By necessity, it is impossible to define g(N) in any specific way because the entire realm of formal systems and algorithmic definition is already a part of the definition of f(N). By necessity, g(N) cannot have a clear definition: if it did that definition is formalizable and capable of being computed by the Turing machine, and is therefore already part of f(N).

At this point in the discussion (or usually sooner) it becomes apparent that there is additional knowledge and assumptions "outside the system". An effort is made to identify these, define them precisely and add them into the quantity N. After doing this, it is soon discovered that the resulting formal system itself depends on things outside itself, and so on. I have encountered many expositions, discussion threads, etc. over the years, that begin with an optimistic determination to formalize the problem and quantify exactly how large numbers can be derived from first principles; they all have ended up somewhere in this jungle of abstraction. Here is a relevent quote:

I have this vision of hoards[sic] of shadowy numbers lurking out there in the dark, beyond the small sphere of light cast by the candle of reason. They are whsipering to each other; plotting who knows what. Perhaps they don't like us very much for capturing their smaller brethren with our minds. Or perhaps they just live uniquely numberish lifestyles, out there beyond our ken.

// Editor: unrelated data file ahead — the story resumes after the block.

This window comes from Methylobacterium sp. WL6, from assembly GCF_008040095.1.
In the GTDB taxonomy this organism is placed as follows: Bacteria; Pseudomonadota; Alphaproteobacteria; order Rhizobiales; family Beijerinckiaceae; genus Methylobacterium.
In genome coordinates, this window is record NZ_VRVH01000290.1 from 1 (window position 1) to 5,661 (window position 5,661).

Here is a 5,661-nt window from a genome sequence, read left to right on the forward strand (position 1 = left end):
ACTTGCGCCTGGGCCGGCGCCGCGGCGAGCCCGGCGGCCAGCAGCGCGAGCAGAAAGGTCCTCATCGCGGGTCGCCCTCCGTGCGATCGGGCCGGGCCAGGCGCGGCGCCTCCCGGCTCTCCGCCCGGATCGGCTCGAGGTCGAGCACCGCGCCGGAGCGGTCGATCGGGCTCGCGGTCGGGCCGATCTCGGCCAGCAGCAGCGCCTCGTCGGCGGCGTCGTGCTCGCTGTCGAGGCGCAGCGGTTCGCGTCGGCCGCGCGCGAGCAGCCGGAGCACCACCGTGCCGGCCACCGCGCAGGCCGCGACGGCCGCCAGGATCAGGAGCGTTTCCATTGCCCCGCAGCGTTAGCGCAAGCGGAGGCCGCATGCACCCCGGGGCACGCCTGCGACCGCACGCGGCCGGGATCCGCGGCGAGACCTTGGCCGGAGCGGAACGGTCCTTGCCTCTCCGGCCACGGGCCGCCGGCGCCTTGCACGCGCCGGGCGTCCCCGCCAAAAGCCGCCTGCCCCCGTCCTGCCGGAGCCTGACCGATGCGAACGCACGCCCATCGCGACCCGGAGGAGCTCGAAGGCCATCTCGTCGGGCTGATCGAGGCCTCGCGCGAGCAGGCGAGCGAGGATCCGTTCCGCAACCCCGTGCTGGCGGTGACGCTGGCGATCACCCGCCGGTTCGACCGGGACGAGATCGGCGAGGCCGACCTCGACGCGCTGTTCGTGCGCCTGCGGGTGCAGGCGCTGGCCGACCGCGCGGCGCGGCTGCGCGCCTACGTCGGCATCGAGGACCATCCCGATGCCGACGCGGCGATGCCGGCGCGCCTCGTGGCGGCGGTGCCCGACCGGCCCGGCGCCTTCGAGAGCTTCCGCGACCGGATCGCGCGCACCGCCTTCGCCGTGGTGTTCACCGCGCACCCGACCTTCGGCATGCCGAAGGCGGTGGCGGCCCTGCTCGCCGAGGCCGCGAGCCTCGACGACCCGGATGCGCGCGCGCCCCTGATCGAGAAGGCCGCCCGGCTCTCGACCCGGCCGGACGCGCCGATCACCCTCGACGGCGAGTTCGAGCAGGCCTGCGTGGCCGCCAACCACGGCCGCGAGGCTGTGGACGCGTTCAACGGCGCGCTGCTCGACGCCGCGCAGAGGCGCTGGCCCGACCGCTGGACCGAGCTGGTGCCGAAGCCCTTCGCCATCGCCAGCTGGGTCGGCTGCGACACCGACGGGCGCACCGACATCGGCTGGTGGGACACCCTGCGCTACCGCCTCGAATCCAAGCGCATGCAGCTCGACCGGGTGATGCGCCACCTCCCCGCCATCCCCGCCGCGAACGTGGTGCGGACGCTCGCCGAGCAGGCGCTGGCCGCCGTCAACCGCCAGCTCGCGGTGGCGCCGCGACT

— Douglas Reay12

Oracle Turing Machines

One popular approach was involves the use of "oracle functions". An oracle function is a function that has a definite value but is not computable in any ordinary sense (because for example it might take an infnite number of steps to compute). The halting problem function (which returns 1 or 0 depending on whether or not a given Turing machine halts) and the Busy Beaver function as defined above are both good examples. An "oracle Turing machine" is a Turing machine that has the capability of computing some chosen oracle function (usually this is described as a normal Turing machine that is capable of sending a number to a connected "black box" which implements the oracle function and sends back a yes or no answer).

A single-oracle Turing machine has its own halting problem which is different (and in a certain way "harder") than the halting problem for normal Turing machines. It also has its own Busy Beaver function, which might grow at a faster rate (possibly depending on what oracle function is implemented). Both of these are just as difficult as the original Halting and Busy Beaver functions.